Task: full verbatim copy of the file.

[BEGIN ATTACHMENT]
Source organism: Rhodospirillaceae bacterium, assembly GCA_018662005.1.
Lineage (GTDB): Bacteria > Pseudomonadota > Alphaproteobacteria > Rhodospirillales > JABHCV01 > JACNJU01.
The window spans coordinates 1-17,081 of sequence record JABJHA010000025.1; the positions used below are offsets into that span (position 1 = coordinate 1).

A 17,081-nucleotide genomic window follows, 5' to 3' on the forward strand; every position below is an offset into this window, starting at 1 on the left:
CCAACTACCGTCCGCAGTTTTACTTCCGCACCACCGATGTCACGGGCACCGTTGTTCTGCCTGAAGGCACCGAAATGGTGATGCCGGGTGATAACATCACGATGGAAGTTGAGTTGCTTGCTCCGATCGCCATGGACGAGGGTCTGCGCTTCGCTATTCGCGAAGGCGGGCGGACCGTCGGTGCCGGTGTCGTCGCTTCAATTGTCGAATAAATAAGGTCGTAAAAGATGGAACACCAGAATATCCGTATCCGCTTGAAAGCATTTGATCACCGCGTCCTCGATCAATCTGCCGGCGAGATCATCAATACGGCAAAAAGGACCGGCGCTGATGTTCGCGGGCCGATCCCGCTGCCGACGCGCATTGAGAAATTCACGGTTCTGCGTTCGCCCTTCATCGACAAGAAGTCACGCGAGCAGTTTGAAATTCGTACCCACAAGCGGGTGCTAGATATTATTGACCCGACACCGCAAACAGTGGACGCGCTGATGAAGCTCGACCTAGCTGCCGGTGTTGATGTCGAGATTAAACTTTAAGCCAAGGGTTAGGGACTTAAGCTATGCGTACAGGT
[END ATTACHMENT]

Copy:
Source organism: Rhodospirillaceae bacterium, assembly GCA_018662005.1.
Lineage (GTDB): Bacteria > Pseudomonadota > Alphaproteobacteria > Rhodospirillales > JABHCV01 > JACNJU01.
The window spans coordinates 1-17,081 of sequence record JABJHA010000025.1; the positions used below are offsets into that span (position 1 = coordinate 1).

A 17,081-nucleotide genomic window follows, 5' to 3' on the forward strand; every position below is an offset into this window, starting at 1 on the left:
CCAACTACCGTCCGCAGTTTTACTTCCGCACCACCGATGTCACGGGCACCGTTGTTCTGCCTGAAGGCACCGAAATGGTGATGCCGGGTGATAACATCACGATGGAAGTTGAGTTGCTTGCTCCGATCGCCATGGACGAGGGTCTGCGCTTCGCTATTCGCGAAGGCGGGCGGACCGTCGGTGCCGGTGTCGTCGCTTCAATTGTCGAATAAATAAGGTCGTAAAAGATGGAACACCAGAATATCCGTATCCGCTTGAAAGCATTTGATCACCGCGTCCTCGATCAATCTGCCGGCGAGATCATCAATACGGCAAAAAGGACCGGCGCTGATGTTCGCGGGCCGATCCCGCTGCCGACGCGCATTGAGAAATTCACGGTTCTGCGTTCGCCCTTCATCGACAAGAAGTCACGCGAGCAGTTTGAAATTCGTACCCACAAGCGGGTGCTAGATATTATTGACCCGACACCGCAAACAGTGGACGCGCTGATGAAGCTCGACCTAGCTGCCGGTGTTGATGTCGAGATTAAACTTTAAGCCAAGGGTTAGGGACTTAAGCTATGCGTACAGGT